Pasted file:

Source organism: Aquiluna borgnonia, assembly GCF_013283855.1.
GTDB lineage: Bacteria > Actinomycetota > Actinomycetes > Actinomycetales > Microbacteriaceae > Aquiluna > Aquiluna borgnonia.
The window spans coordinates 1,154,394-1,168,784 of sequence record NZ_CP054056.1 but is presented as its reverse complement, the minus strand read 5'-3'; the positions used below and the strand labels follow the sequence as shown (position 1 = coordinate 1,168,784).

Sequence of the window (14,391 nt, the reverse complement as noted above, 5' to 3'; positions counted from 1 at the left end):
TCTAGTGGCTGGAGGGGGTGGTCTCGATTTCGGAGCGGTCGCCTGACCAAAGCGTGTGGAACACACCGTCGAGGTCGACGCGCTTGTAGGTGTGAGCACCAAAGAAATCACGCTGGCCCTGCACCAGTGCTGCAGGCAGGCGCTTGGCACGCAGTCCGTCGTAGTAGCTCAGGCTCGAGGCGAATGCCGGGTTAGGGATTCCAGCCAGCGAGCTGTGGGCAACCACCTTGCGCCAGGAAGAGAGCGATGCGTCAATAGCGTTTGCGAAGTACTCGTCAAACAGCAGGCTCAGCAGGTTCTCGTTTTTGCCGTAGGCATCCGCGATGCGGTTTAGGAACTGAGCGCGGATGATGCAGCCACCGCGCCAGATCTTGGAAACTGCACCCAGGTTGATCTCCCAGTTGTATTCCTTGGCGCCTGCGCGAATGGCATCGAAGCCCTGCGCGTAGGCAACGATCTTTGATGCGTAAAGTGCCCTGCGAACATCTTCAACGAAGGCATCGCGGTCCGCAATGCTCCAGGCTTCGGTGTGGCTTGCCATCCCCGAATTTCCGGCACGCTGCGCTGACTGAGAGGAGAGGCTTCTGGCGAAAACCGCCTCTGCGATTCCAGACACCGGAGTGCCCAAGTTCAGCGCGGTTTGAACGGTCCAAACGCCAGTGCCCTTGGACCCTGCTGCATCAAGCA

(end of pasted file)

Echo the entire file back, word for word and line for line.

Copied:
Source organism: Aquiluna borgnonia, assembly GCF_013283855.1.
GTDB lineage: Bacteria > Actinomycetota > Actinomycetes > Actinomycetales > Microbacteriaceae > Aquiluna > Aquiluna borgnonia.
The window spans coordinates 1,154,394-1,168,784 of sequence record NZ_CP054056.1 but is presented as its reverse complement, the minus strand read 5'-3'; the positions used below and the strand labels follow the sequence as shown (position 1 = coordinate 1,168,784).

Sequence of the window (14,391 nt, the reverse complement as noted above, 5' to 3'; positions counted from 1 at the left end):
TCTAGTGGCTGGAGGGGGTGGTCTCGATTTCGGAGCGGTCGCCTGACCAAAGCGTGTGGAACACACCGTCGAGGTCGACGCGCTTGTAGGTGTGAGCACCAAAGAAATCACGCTGGCCCTGCACCAGTGCTGCAGGCAGGCGCTTGGCACGCAGTCCGTCGTAGTAGCTCAGGCTCGAGGCGAATGCCGGGTTAGGGATTCCAGCCAGCGAGCTGTGGGCAACCACCTTGCGCCAGGAAGAGAGCGATGCGTCAATAGCGTTTGCGAAGTACTCGTCAAACAGCAGGCTCAGCAGGTTCTCGTTTTTGCCGTAGGCATCCGCGATGCGGTTTAGGAACTGAGCGCGGATGATGCAGCCACCGCGCCAGATCTTGGAAACTGCACCCAGGTTGATCTCCCAGTTGTATTCCTTGGCGCCTGCGCGAATGGCATCGAAGCCCTGCGCGTAGGCAACGATCTTTGATGCGTAAAGTGCCCTGCGAACATCTTCAACGAAGGCATCGCGGTCCGCAATGCTCCAGGCTTCGGTGTGGCTTGCCATCCCCGAATTTCCGGCACGCTGCGCTGACTGAGAGGAGAGGCTTCTGGCGAAAACCGCCTCTGCGATTCCAGACACCGGAGTGCCCAAGTTCAGCGCGGTTTGAACGGTCCAAACGCCAGTGCCCTTGGACCCTGCTGCATCAAGCA